The Chandrayaan 2 lander had a “hard landing” when it lost contact with the ground station during a historic attempt to soft-land on the lunar surface, NASA said today, adding that a team of scientists at the US space agency has not been able to locate it.
“The Chandrayaan-2 lander, Vikram, attempted a landing Sept. 7 (Sept. 6 in the United States), on a small patch of lunar highland smooth plains between Simpelius N and Manzinus C craters. Vikram had a hard landing and the precise location of the spacecraft in the lunar highlands has yet to be determined,” NASA said in a statement and released pictures of the targeted landing site, labeling the craters.
The pictures were captured by NASA’s Lunar Reconnaissance Orbiter (LRO) spacecraft during its flyby on September 17. The images were taken at dusk, and the team was not able to locate the lander, the US space agency said.
The Chandrayaan 2 lander may be hiding in a shadow, it added. “The scene above was captured from a Lunar Reconnaissance Orbiter Camera (LROC) Quickmap fly-around of the targeted landing site image width is about 150 kilometers across the center…so far the LROC team has not been able to locate or image the lander. It was dusk when the landing area was imaged and thus large shadows covered much of the terrain; the Vikram lander may be hiding in a shadow,” the statement said.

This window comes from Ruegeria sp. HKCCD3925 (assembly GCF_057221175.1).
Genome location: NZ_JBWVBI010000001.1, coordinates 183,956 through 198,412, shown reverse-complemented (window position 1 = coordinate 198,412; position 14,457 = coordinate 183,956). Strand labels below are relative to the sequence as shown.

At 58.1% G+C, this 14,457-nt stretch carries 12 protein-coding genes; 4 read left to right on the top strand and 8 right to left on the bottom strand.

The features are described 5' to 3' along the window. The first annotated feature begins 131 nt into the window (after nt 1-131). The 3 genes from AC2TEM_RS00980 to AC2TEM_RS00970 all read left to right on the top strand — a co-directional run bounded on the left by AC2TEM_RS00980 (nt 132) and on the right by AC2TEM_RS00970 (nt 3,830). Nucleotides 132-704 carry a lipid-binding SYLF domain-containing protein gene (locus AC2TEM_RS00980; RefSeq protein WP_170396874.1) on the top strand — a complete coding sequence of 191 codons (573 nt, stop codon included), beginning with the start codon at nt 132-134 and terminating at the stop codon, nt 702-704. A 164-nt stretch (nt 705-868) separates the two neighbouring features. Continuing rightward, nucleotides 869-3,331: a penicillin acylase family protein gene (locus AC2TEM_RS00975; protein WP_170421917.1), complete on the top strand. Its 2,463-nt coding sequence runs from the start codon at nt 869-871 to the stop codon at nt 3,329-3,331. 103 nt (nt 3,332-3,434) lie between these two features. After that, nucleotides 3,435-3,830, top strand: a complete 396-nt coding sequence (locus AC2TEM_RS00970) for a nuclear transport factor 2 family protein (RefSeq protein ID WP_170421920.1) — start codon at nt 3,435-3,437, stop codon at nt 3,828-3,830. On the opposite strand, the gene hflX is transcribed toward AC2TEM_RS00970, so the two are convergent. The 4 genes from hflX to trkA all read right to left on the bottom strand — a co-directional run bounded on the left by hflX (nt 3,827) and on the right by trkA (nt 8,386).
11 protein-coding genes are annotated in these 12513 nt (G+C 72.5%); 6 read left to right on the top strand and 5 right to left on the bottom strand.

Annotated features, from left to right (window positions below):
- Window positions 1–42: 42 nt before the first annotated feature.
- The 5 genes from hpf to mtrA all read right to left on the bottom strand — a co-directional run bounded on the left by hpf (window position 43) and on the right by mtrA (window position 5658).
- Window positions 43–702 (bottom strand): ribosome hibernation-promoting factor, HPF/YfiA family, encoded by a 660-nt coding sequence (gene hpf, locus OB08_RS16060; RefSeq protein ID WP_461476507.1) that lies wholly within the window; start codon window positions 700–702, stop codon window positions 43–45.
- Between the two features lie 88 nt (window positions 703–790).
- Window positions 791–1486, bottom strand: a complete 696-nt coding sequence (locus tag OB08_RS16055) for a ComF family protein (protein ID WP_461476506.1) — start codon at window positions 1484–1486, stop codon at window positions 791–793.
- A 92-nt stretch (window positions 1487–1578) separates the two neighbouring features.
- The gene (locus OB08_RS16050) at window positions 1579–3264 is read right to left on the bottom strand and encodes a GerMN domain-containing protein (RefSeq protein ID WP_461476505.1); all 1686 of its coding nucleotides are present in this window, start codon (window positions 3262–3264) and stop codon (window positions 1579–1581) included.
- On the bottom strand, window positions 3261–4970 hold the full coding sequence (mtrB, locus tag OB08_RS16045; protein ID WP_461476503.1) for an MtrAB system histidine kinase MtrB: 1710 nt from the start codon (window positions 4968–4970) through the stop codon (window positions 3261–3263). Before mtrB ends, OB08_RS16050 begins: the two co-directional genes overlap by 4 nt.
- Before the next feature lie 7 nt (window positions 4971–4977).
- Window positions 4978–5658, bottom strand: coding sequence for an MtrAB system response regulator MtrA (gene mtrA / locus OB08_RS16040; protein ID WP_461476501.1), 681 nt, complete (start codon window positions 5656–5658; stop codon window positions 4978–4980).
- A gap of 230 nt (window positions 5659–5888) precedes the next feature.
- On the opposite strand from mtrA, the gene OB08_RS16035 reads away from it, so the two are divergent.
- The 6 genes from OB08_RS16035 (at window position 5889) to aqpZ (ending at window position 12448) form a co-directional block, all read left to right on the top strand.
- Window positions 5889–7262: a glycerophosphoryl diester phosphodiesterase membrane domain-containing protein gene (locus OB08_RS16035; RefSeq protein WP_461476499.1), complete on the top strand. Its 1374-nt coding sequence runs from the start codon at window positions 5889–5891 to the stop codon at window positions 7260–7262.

The moon orbiter will try to “locate and image the lander” again in October when lighting will be favorable, NASA said.
The deadline to contact Vikram, which had a 14-day mission life, ended on Saturday last as lunar night began to fall in the south polar region of the moon where the lander was attempting a descent.
On Thursday, ISRO chief K Sivan said a national-level commission is investigating “what went wrong with the lander”. “We have got no sign from the lander. A national-level council is now investigating what went wrong with the lander. Maybe after the committees presents the report, we’ll work on the plan. Required approvals and other processes are required. We are operating on that,” Mr Sivan briefed ANI.
“Our upcoming preference is Gaganyaan mission,” the top space scientist in the nation replied.
India had anticipated to make space history with the Rs. 1,000-crore Chandrayaan 2 mission.